Expert alert! We spoke to Jeff Scofield, Director of Student Financial Services at Seattle University, on the topic of how students should deal with their financial aid office. We know financial aid can be a source of stress for our students, so we wanted to go directly to an expert to dispel some myths, offer some suggestions, and help students get the most out of their financial aid office. Here are Jeff’s seven tips.
1. It all starts with the FAFSA, regardless of your family’s income level
The most common mistake we see is not applying for financial aid at all. Parents say “I didn’t fill out the FAFSA because I make too much money to qualify for any financial aid.” Well, of course you will. At the very least you’ll qualify for federally subsidized or unsubsidized loans, which are impossible to get without a FAFSA.
2. There’s not much you can do that we can’t fix as long as you’ve started the process (FAFSA)
We were dealing just the other week with a student who started the FAFSA but put all of the parent’s income under the student’s income. We got the correct information from the student, sent in the FAFSA corrections, and had an updated fixed FAFSA in just a few days.
3. Don’t make us play referee (please!)
One of the things we can’t do is referee between the student and the parent, when students and parents have never had a realistic discussion about paying for college, what is possible, and what is not. Often these conversations happen after a student has committed emotionally to their dream school, and the financial aid office is stuck in the middle between the students’ dreams and parents’ realities. Trying to manage that conversation in front of the financial aid counselor isn’t the best place to have that conversation.
4. Find out how your school administers scholarships
The question to bring to your financial aid office is pretty simple: What scholarships do you have and how can I be considered for them? At many schools, like ours, students apply with one application to the admissions office that gets you considered for all merit scholarships. Other schools have an online system for applying for scholarships, it just depends. Find out how you considered for the school’s scholarships early in the college search process.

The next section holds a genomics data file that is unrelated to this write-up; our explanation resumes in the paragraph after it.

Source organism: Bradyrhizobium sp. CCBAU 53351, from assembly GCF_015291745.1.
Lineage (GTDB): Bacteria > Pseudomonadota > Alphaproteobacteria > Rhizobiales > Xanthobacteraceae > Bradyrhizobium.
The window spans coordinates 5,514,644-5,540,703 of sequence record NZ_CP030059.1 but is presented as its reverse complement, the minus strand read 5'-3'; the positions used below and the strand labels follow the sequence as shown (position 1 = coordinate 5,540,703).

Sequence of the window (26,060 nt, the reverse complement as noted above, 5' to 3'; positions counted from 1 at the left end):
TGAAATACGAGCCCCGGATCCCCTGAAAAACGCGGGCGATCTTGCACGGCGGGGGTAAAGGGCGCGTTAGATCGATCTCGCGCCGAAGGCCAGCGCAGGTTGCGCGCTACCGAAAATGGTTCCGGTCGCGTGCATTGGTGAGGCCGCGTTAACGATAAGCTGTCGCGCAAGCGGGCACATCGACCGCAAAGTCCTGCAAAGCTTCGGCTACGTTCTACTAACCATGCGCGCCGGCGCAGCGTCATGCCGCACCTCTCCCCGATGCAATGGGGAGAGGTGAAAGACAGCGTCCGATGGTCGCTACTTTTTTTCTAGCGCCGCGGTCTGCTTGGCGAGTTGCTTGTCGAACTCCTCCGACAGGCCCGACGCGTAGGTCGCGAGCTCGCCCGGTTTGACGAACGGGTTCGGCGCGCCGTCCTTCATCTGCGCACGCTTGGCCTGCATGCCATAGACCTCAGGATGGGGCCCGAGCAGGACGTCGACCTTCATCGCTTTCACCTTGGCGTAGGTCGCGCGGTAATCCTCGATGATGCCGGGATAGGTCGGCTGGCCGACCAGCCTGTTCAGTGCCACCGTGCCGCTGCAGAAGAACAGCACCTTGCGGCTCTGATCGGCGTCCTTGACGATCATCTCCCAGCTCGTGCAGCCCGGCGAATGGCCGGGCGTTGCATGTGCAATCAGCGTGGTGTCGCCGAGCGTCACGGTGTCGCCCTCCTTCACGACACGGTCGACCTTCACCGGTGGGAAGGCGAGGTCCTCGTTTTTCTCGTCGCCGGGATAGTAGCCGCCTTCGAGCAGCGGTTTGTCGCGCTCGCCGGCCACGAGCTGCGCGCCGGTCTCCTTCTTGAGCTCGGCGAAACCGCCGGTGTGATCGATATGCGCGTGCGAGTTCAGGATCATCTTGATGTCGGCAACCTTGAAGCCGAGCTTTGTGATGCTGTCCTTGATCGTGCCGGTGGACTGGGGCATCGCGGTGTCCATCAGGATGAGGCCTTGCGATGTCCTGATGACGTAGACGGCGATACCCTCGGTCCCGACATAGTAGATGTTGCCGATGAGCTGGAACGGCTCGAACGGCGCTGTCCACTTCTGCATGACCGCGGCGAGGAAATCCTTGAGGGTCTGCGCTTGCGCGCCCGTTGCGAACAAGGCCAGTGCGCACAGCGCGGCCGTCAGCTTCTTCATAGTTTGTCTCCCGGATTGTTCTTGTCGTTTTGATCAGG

5. When in doubt about a scholarship, apply anyway
When I was working at the University of Hawaii we had an inquiry about a local scholarship that was supposed to award three scholarships, but only ended up awarding two. We asked why, and the answer was that only two students, total, applied. If any student had applied for that third scholarship, they would’ve gotten it. We see students bringing in large sums of scholarship dollars made up on small private scholarship funds. $1,000 here, $750 there. These aren’t 4.0 students, they just did a lot of work and applied everywhere.
6. Come meet us face to face, especially if you’re an independent student
About 25% of our students are trying to figure out how to fund their education on their own. That doesn’t mean they don’t have parents, but maybe they are first-generation English speakers and feel more comfortable working with us than the parents. Those are the people best served by coming to visit with the financial aid counselor, meeting face to face, establishing a report. We want to be someone they can count on. Now, “face to face” probably means a virtual on-line appointment.
7. Remember that we’re in this business to help you
Every school has a financial aid office. There are people there who are in the business because they like working with and helping students. That’s what brings them joy. Take advantage of those that are there to help you. We’re not auditors or the IRS. We tend to be nice, helpful people. Take advantage of our services.
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